Lucretzia threw the stout wizard a dark look. 'I told Walburga to take him out of Hogwarts as soon as I heard of that disastrous sorting. I warned her! Send him to Durmstrang, I said. But Walburga is obstinate ...' Lucrezia pursed her lips in displeasure 'You know I don't really see eye-to-eye with Walburga, but now she's got to admit I had been right all along. Sirius ran away from home two weeks ago after a huge row over his refusal to come to the wedding! That boy will be her death!'
She paused and eyed with evident satisfaction the effect of this piece of news on Hubert.
'Where is he now?' Hubert asked, astounded.
No doubt, Lucretzia's age-old dislike of her sister-in-law was driving her to expose the family's dirty laundry in public, but Hubert knew Lucrezia had a malevolent streak in her. It prompted her to use others people's indiscretions to appear virtuous by contrast.
'At the Potter's. A family of bloodtraitors, if there ever was one.'
'And Alphard, why did you say-?'
'Oh , him. Well, if there's someone more stubborn and hard-headed than Walburga, it's her brother! He's also an eccentric and a confirmed old Bachelor. I don't know how my brother tolerates him. Orion told me Alphard threatened to give a huge sum of gold to his runaway nephew. He said he wants Sirius to open his mind to the possibilities, and go explore the world, or some-such rubbish! Even Walburga won't speak to him now. I'm surprised Alphard came to this wedding at all – I wouldn't put it past Walburga to duel him to a frazzled mess if she saw him...'
'Hubert! Lucrezia! It's been so long...' A wizard with splendidly embroidered dress-robes came up to them with open arms. He had dark eyes and dark hair peppered with white at the temples, and rather heavy features.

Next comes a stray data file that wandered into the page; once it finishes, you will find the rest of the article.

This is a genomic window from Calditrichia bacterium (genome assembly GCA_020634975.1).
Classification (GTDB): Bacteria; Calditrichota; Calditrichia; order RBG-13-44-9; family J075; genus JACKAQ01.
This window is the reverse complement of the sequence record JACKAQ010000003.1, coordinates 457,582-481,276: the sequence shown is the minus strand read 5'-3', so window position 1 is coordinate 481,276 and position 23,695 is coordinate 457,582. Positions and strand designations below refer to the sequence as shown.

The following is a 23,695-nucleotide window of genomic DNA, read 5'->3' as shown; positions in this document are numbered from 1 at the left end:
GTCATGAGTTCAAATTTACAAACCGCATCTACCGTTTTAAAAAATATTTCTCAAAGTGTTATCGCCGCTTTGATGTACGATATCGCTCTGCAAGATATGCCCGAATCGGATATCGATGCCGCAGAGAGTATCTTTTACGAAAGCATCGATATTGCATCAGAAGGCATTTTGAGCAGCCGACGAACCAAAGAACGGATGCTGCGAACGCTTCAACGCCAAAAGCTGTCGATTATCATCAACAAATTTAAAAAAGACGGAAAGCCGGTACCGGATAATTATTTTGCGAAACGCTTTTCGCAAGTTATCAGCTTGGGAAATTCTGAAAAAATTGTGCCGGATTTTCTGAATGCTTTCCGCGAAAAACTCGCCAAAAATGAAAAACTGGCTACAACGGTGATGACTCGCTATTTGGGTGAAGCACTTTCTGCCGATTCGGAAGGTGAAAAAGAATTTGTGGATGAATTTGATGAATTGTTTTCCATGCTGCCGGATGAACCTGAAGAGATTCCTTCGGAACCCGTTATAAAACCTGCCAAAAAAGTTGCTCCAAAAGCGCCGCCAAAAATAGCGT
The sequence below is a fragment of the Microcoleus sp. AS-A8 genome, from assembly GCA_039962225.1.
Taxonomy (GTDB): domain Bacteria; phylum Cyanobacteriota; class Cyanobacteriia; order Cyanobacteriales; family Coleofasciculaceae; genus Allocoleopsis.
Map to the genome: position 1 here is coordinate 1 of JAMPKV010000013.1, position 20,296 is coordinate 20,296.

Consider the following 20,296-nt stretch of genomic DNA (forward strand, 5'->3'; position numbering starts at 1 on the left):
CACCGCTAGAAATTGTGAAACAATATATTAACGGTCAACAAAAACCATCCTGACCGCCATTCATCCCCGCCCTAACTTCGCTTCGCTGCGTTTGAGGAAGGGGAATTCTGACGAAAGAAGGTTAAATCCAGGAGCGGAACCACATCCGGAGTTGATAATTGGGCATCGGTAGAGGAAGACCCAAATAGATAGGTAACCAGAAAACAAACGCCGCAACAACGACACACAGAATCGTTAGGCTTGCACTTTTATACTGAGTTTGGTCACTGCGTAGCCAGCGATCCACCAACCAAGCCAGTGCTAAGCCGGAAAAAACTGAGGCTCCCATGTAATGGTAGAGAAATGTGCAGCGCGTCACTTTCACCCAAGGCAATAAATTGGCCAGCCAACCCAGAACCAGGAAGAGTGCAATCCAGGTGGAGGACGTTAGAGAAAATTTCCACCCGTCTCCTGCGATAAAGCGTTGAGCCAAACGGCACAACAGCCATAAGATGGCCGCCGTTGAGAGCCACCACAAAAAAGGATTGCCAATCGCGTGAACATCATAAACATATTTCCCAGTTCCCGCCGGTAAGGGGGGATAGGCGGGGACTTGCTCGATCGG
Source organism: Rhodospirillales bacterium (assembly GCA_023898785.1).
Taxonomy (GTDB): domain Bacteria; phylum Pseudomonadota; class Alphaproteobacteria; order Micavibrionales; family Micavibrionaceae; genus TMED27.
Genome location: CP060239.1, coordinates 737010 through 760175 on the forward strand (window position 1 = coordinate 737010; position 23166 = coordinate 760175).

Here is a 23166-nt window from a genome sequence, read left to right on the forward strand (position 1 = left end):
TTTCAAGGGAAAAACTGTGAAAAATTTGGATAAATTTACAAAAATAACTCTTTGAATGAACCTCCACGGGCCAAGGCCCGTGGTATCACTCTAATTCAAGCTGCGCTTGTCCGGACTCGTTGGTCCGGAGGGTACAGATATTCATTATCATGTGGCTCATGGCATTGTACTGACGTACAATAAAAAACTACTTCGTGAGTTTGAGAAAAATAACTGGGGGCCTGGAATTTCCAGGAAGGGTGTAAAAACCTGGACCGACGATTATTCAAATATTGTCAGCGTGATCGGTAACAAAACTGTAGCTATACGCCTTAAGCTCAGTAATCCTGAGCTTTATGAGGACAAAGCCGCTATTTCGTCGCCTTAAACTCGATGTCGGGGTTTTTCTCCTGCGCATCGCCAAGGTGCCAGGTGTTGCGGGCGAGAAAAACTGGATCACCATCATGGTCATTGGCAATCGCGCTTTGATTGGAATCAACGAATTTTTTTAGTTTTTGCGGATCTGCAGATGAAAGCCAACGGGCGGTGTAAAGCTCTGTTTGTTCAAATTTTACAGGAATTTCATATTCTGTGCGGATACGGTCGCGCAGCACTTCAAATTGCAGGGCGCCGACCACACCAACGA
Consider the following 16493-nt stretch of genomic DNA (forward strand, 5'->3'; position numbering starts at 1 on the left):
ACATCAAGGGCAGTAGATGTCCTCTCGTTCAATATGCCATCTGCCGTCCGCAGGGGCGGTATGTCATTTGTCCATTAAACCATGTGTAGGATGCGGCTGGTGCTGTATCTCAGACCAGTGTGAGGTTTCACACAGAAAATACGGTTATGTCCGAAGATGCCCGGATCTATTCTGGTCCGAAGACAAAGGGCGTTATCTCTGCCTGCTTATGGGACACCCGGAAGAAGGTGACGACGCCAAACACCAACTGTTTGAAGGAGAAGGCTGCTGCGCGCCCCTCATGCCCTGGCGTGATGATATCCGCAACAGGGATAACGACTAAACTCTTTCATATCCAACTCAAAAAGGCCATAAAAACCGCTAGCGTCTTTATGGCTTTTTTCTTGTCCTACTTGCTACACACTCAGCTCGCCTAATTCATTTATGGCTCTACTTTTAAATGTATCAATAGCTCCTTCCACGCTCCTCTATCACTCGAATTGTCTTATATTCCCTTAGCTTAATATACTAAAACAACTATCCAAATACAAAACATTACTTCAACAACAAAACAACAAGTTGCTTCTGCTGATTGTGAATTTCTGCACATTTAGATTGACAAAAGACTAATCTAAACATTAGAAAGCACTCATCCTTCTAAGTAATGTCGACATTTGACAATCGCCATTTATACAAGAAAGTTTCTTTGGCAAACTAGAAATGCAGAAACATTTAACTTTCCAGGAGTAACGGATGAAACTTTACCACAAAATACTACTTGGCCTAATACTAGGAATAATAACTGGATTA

'Ah, Cygnus!' Hubert said with a smile 'How does it feel to be the father of the bride?'
'Very proud , Hubert, very proud – it does my old heart good to see my youngest daughter settled now. Yes, yes indeed...' A slight frown passed fleetingly over his features.
Hubert and Lucrezia exchanged looks. Yes, this wedding certainly made up for the scandalous one nobody in the family ever mentioned: - Cygnus' middle daughter, Andromeda, had done the unthinkable and married a mudblood...
'Cygnus, who's that young wizard talking to Evan Rosier and Regulus?' Lucrezia asked, nodding to a small know of young wizards at the far edge of the lawn in front of the chapel 'Is he foreign?'
'Foreign? No – whatever makes you say that?'
'Hubert heard he's a Prince – a half-blood one. Since no-one magical has that title on British soil, I assumed- '
Cygnus shook his head. 'I don't know what you heard, Hubert – he's Narcissa's acquaintance from Hogwarts. Going up to his last year, I think. His name is Severus Snape and Narcissa invited him...' Neither Hubert nor Lucrezia missed the faint disapproval in his words. 'My daughter thinks very highly of him: she said he comes from an old wizarding family on his mothers' side, but his present circumstances are ...uh... a mystery.'
'The Dark Lord spoke to him,' Lucrezia's eyes narrowed, assessing Cygnus' reaction.
'Yes. I suppose that's what makes him a mystery,' Cygnus said, with a deadpan expression. 'Shall we move to the Hall now?'
The sky above the Wiltshire countryside had turned into the russet and gold of a sunset and the newly-weds were leading the way in a short procession towards the Manor, along a path of magical red rose petals that released a beautiful smell on the warm evening air when trodden.
As they approached the manor, the guests passed beneath archways of free-standing garlands of ivy within which pale, heavily-scented narcissus flowers were entwined, and finally, along the wide, imposing flight of steps that led to the manor door, where old suits of armour worn by Malfoy ancestors and emblazoned with the family coat-of-arms, stood at attention, swords raised to salute the bride and groom.
Lucretzia turned to give one last curious look at the small group of teenage wizards bringing up the rear of the procession, and then followed Cygnus up the wide flight of steps and inside the Manor.